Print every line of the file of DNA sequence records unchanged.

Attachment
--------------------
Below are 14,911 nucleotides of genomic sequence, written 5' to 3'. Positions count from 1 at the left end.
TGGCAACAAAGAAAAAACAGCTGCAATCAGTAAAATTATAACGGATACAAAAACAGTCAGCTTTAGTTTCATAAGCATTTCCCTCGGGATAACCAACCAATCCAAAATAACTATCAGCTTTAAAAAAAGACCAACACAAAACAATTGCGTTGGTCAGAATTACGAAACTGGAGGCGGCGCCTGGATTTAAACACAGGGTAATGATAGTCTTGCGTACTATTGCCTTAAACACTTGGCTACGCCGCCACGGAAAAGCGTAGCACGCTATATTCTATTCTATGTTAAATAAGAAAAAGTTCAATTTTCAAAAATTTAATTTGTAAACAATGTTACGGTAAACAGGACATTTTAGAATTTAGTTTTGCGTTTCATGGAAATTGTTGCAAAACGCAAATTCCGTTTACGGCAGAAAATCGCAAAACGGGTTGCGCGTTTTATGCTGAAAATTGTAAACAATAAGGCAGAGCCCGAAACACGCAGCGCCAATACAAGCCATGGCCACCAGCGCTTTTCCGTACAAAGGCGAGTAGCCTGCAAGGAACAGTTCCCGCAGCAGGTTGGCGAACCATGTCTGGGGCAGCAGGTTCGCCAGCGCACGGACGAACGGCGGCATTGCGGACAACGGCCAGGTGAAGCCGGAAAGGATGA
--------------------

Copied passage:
Below are 14,911 nucleotides of genomic sequence, written 5' to 3'. Positions count from 1 at the left end.
TGGCAACAAAGAAAAAACAGCTGCAATCAGTAAAATTATAACGGATACAAAAACAGTCAGCTTTAGTTTCATAAGCATTTCCCTCGGGATAACCAACCAATCCAAAATAACTATCAGCTTTAAAAAAAGACCAACACAAAACAATTGCGTTGGTCAGAATTACGAAACTGGAGGCGGCGCCTGGATTTAAACACAGGGTAATGATAGTCTTGCGTACTATTGCCTTAAACACTTGGCTACGCCGCCACGGAAAAGCGTAGCACGCTATATTCTATTCTATGTTAAATAAGAAAAAGTTCAATTTTCAAAAATTTAATTTGTAAACAATGTTACGGTAAACAGGACATTTTAGAATTTAGTTTTGCGTTTCATGGAAATTGTTGCAAAACGCAAATTCCGTTTACGGCAGAAAATCGCAAAACGGGTTGCGCGTTTTATGCTGAAAATTGTAAACAATAAGGCAGAGCCCGAAACACGCAGCGCCAATACAAGCCATGGCCACCAGCGCTTTTCCGTACAAAGGCGAGTAGCCTGCAAGGAACAGTTCCCGCAGCAGGTTGGCGAACCATGTCTGGGGCAGCAGGTTCGCCAGCGCACGGACGAACGGCGGCATTGCGGACAACGGCCAGGTGAAGCCGGAAAGGATGA